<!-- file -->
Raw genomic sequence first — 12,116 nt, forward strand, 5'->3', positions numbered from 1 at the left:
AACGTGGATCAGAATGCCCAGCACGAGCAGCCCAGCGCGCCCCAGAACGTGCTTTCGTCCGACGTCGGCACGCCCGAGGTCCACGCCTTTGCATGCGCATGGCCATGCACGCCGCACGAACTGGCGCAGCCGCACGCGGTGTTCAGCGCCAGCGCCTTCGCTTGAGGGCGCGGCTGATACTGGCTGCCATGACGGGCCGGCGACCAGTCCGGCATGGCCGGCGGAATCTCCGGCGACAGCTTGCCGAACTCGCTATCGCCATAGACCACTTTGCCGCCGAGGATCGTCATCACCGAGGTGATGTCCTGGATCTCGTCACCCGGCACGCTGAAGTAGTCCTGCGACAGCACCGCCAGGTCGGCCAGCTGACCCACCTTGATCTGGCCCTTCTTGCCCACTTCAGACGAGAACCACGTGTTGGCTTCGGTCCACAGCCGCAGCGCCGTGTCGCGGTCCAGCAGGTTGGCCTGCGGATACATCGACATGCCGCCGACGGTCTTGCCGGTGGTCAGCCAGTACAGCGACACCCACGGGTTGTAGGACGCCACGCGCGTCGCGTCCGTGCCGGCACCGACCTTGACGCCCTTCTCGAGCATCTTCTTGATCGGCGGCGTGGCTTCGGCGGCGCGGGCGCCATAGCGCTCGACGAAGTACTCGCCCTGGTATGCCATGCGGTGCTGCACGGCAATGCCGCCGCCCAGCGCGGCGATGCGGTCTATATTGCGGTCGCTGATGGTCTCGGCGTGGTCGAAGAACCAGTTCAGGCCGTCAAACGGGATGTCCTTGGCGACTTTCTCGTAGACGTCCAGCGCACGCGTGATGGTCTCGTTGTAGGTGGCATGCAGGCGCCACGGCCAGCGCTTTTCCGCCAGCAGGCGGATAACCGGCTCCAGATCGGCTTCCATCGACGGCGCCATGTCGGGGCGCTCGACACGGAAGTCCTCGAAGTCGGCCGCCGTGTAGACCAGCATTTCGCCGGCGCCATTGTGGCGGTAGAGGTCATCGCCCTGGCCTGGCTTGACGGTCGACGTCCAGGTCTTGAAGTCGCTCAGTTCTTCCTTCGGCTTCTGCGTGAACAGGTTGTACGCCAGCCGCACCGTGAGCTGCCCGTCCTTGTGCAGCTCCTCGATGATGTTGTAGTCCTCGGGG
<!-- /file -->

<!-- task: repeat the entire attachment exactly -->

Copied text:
Raw genomic sequence first — 12,116 nt, forward strand, 5'->3', positions numbered from 1 at the left:
AACGTGGATCAGAATGCCCAGCACGAGCAGCCCAGCGCGCCCCAGAACGTGCTTTCGTCCGACGTCGGCACGCCCGAGGTCCACGCCTTTGCATGCGCATGGCCATGCACGCCGCACGAACTGGCGCAGCCGCACGCGGTGTTCAGCGCCAGCGCCTTCGCTTGAGGGCGCGGCTGATACTGGCTGCCATGACGGGCCGGCGACCAGTCCGGCATGGCCGGCGGAATCTCCGGCGACAGCTTGCCGAACTCGCTATCGCCATAGACCACTTTGCCGCCGAGGATCGTCATCACCGAGGTGATGTCCTGGATCTCGTCACCCGGCACGCTGAAGTAGTCCTGCGACAGCACCGCCAGGTCGGCCAGCTGACCCACCTTGATCTGGCCCTTCTTGCCCACTTCAGACGAGAACCACGTGTTGGCTTCGGTCCACAGCCGCAGCGCCGTGTCGCGGTCCAGCAGGTTGGCCTGCGGATACATCGACATGCCGCCGACGGTCTTGCCGGTGGTCAGCCAGTACAGCGACACCCACGGGTTGTAGGACGCCACGCGCGTCGCGTCCGTGCCGGCACCGACCTTGACGCCCTTCTCGAGCATCTTCTTGATCGGCGGCGTGGCTTCGGCGGCGCGGGCGCCATAGCGCTCGACGAAGTACTCGCCCTGGTATGCCATGCGGTGCTGCACGGCAATGCCGCCGCCCAGCGCGGCGATGCGGTCTATATTGCGGTCGCTGATGGTCTCGGCGTGGTCGAAGAACCAGTTCAGGCCGTCAAACGGGATGTCCTTGGCGACTTTCTCGTAGACGTCCAGCGCACGCGTGATGGTCTCGTTGTAGGTGGCATGCAGGCGCCACGGCCAGCGCTTTTCCGCCAGCAGGCGGATAACCGGCTCCAGATCGGCTTCCATCGACGGCGCCATGTCGGGGCGCTCGACACGGAAGTCCTCGAAGTCGGCCGCCGTGTAGACCAGCATTTCGCCGGCGCCATTGTGGCGGTAGAGGTCATCGCCCTGGCCTGGCTTGACGGTCGACGTCCAGGTCTTGAAGTCGCTCAGTTCTTCCTTCGGCTTCTGCGTGAACAGGTTGTACGCCAGCCGCACCGTGAGCTGCCCGTCCTTGTGCAGCTCCTCGATGATGTTGTAGTCCTCGGGG